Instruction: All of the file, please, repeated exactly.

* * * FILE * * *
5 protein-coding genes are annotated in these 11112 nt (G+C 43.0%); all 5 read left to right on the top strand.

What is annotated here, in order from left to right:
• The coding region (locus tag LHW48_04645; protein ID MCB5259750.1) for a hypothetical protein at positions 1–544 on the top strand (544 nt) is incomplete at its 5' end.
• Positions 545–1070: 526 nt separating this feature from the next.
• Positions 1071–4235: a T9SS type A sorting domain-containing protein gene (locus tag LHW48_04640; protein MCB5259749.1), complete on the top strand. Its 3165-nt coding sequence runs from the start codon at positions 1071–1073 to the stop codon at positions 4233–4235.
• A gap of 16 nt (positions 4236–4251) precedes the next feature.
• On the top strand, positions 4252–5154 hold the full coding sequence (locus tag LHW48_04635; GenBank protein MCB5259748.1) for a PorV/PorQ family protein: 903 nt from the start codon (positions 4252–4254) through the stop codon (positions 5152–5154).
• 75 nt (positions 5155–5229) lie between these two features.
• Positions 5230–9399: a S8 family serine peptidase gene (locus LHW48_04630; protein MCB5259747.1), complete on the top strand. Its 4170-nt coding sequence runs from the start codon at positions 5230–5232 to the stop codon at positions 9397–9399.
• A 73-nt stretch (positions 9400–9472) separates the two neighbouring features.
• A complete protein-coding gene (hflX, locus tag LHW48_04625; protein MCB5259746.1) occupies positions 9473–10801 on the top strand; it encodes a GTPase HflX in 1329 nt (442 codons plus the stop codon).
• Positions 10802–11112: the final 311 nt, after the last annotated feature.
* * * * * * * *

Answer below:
5 protein-coding genes are annotated in these 11112 nt (G+C 43.0%); all 5 read left to right on the top strand.

What is annotated here, in order from left to right:
• The coding region (locus tag LHW48_04645; protein ID MCB5259750.1) for a hypothetical protein at positions 1–544 on the top strand (544 nt) is incomplete at its 5' end.
• Positions 545–1070: 526 nt separating this feature from the next.
• Positions 1071–4235: a T9SS type A sorting domain-containing protein gene (locus tag LHW48_04640; protein MCB5259749.1), complete on the top strand. Its 3165-nt coding sequence runs from the start codon at positions 1071–1073 to the stop codon at positions 4233–4235.
• A gap of 16 nt (positions 4236–4251) precedes the next feature.
• On the top strand, positions 4252–5154 hold the full coding sequence (locus tag LHW48_04635; GenBank protein MCB5259748.1) for a PorV/PorQ family protein: 903 nt from the start codon (positions 4252–4254) through the stop codon (positions 5152–5154).
• 75 nt (positions 5155–5229) lie between these two features.
• Positions 5230–9399: a S8 family serine peptidase gene (locus LHW48_04630; protein MCB5259747.1), complete on the top strand. Its 4170-nt coding sequence runs from the start codon at positions 5230–5232 to the stop codon at positions 9397–9399.
• A 73-nt stretch (positions 9400–9472) separates the two neighbouring features.
• A complete protein-coding gene (hflX, locus tag LHW48_04625; protein MCB5259746.1) occupies positions 9473–10801 on the top strand; it encodes a GTPase HflX in 1329 nt (442 codons plus the stop codon).
• Positions 10802–11112: the final 311 nt, after the last annotated feature.